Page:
An old field inventory was used to assess subject handedness. Demographic and basic clinical data for the subjects included age, gender, and educational level. The psychiatric syndrome, and severity, of the schizophrenia patients was assessed using the Positive and Negative Syndrome Scale (PANSS) [9]. PANSS was used to assess a subject’s positive, negative, and general psychiatric syndromes in order to obtain a total score and factor scores, e.g. Points P, N and G, and record the diagnosis and disease course of the patients. Schizophrenia patient disease course averaged 18.32 ± 15.84 months. The disease course for 23 patients was < 2 years, for 3 patients was < 3 years, and for one patient was < 5 years. All were early onset. There were 15 patients who were unmedicated, 6 who were taking risperidone (2-5 mg), 1 was taking clozapine (200 mg), 3 were taking quetiapine (400-600), and 2 were taking sulpiride (100-300 mg).

2.2.3 Processing and Analysis of Structural MRI Data

Structural MRI data were analyzed with MATLAB 7.8 & SPM8 (http://www.fil.ion.ucl.ac.uk/spm). Structural MRI data were pre-processed with sub-toolkit VBM8 of SPM8, including standardization, partitioning, adjustment, and translation, and other steps, to obtain calibrated images of brain gray, and white, matter, which represents the gray matter, and white matter, volumes, respectively. The specific steps were: i) original T1 images for all subjects were subjected to Montreal Space Standardization; ii) the standardized brain structural images were partitioned into three sections, including gray matter (GM), white matter (WM), and cerebrospinal fluid (CSF); iii) the average gray matter template for all subjects was fabricated using DDARTEL; iv) partitioned brain images for all subjects were standardized, with a voxel size of 1.5×1.5×1.5 mm3; and v) isotropic 8 mm (full-width at half-maximum, FWHM) Gaussian kerneling was used to translate the images of the three groups to obtain the high signal-noise ratio and reduce individual differences. A comparison of gray matter volumes of the translated images .

2.2.4 Statistical Analysis

The statistical analysis of structural MRI data was carried out using SPM8. The one-way analysis of covariance (ANCOVA) was used to compare and count significant differences in gray matter volumes among schizophrenia patients, healthy siblings, and healthy controls. The threshold value of significant difference was set as p < 0.001. The significant result was taken from the one-way ANCOVA as a mask, and gray matter volumes for the samples of the three groups were compared with a double-sample t test model, the threshold value, of which, was set at p < 0.05. The differences of clinical variables between two groups, or among three groups were compared with the double-sample t test model, or a one-way ANCOVA based on SPSS16.0. The correlation coefficient between gray matter volume and clinical variables was calculated using Pearson correlation analysis and a threshold value of significant difference (p < 0.05).

3 RESULTS

3.1 Demographic Characteristics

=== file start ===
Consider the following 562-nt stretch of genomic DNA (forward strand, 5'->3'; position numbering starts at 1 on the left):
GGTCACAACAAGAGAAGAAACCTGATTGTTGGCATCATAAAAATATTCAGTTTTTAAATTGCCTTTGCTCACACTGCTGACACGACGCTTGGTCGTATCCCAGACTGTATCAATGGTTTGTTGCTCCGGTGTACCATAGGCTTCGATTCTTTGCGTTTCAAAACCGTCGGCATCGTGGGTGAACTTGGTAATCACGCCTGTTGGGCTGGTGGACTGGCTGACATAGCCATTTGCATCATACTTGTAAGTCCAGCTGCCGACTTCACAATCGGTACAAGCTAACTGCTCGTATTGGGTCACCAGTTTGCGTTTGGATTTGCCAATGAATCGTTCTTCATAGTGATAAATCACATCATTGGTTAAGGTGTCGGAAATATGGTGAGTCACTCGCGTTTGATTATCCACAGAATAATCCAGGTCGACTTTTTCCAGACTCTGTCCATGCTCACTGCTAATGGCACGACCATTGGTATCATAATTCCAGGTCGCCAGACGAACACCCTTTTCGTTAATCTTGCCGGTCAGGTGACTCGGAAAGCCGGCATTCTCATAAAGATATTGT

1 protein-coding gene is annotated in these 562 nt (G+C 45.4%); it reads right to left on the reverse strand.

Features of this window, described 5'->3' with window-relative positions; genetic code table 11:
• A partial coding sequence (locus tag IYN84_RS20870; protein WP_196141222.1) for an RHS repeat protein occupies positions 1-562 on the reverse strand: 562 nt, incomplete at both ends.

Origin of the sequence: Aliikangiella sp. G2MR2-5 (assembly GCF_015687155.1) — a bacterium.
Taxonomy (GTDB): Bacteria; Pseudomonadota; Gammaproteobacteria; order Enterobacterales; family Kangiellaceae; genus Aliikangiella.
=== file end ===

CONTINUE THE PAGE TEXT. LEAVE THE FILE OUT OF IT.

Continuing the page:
Demographic data and clinical characteristics for schizophrenia patients, their healthy siblings, and healthy controls is detailed in Table 1. No significant differences were found in gender, age and educational level among three groups.

TABLE 1
Table 1. Demographic Data and Clinical Characteristics of Schizophrenia Patients, Healthy Siblings, and Healthy Controls (Mean ± SD)
TABLE 2
Table 2. Brain Areas with Differences in Brain Gray Matter Volumes for Three Groups shown in ANCOVA

Note: MNI refers to the 3D coordinate positioning system of human brain developed by Montreal Neurological Institute (MNI). The coordinate zero is located in the center of the brain. Axis x represents left/right direction and itsvalue is from a negative value to a positive value and means the direction from the leftmost to rightmost part of the human brain. Axis y represents the front/rear direction and its value is from a negative value to a positive value and means the direction from the most significant end to the rearmost end of the brain. Axis z represents up/down direction. Its value is from a negative value to a positive value and means the direction from the top end to the lowest end of the brain; and the same below.

3.2 Comparison of Whole Brain Gray Matter Volumes

The one-way ANCOVA results showed that brain areas with differences in gray matter volumes were primarily distributed in the bilateral inferior temporal gyrus, the right thalamus, and the left superior temporal gyrus (Table 2). Post-hoc comparisons showed that the gray matter volume of the bilateral inferior temporal gyrus, the left superior temporal gyrus, and the left middle temporal gyrus of the schizophrenia patients was reduced and the gray matter volume of the right thalamus increased (Table 3, Fig. 1) compared to healthy controls. The gray matter volume of the left middle temporal gyrus, the left precuneus, and the right thalamus of healthy siblings increased (Table 4, Fig. 1) relative to the schizophrenia patients. The gray matter volume of the left superior temporal gyrus and the bilateral inferior temporal gyrus of schizophrenia patients was reduced (Table 5, Fig. 1) relative to the healthy siblings.